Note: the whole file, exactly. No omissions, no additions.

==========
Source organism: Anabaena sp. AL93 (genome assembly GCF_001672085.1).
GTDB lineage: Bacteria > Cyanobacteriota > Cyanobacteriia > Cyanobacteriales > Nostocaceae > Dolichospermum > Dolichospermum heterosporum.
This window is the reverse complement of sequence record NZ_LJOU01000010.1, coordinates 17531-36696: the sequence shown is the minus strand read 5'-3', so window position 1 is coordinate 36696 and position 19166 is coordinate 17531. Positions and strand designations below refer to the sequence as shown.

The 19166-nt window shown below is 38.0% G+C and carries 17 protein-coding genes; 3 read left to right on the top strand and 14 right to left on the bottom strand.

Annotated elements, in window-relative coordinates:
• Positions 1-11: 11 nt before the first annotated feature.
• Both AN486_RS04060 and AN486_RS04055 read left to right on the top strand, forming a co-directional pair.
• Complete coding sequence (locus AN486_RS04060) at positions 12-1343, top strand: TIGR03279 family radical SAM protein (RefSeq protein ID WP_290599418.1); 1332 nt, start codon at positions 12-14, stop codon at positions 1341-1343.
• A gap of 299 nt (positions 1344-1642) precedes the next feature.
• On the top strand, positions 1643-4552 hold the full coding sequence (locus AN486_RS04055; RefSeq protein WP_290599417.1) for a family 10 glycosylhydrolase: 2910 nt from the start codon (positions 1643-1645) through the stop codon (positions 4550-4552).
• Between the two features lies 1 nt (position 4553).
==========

Source organism: Anabaena sp. AL93 (genome assembly GCF_001672085.1).
GTDB lineage: Bacteria > Cyanobacteriota > Cyanobacteriia > Cyanobacteriales > Nostocaceae > Dolichospermum > Dolichospermum heterosporum.
This window is the reverse complement of sequence record NZ_LJOU01000010.1, coordinates 17531-36696: the sequence shown is the minus strand read 5'-3', so window position 1 is coordinate 36696 and position 19166 is coordinate 17531. Positions and strand designations below refer to the sequence as shown.

The 19166-nt window shown below is 38.0% G+C and carries 17 protein-coding genes; 3 read left to right on the top strand and 14 right to left on the bottom strand.

Annotated elements, in window-relative coordinates:
• Positions 1-11: 11 nt before the first annotated feature.
• Both AN486_RS04060 and AN486_RS04055 read left to right on the top strand, forming a co-directional pair.
• Complete coding sequence (locus AN486_RS04060) at positions 12-1343, top strand: TIGR03279 family radical SAM protein (RefSeq protein ID WP_290599418.1); 1332 nt, start codon at positions 12-14, stop codon at positions 1341-1343.
• A gap of 299 nt (positions 1344-1642) precedes the next feature.
• On the top strand, positions 1643-4552 hold the full coding sequence (locus AN486_RS04055; RefSeq protein WP_290599417.1) for a family 10 glycosylhydrolase: 2910 nt from the start codon (positions 1643-1645) through the stop codon (positions 4550-4552).
• Between the two features lies 1 nt (position 4553).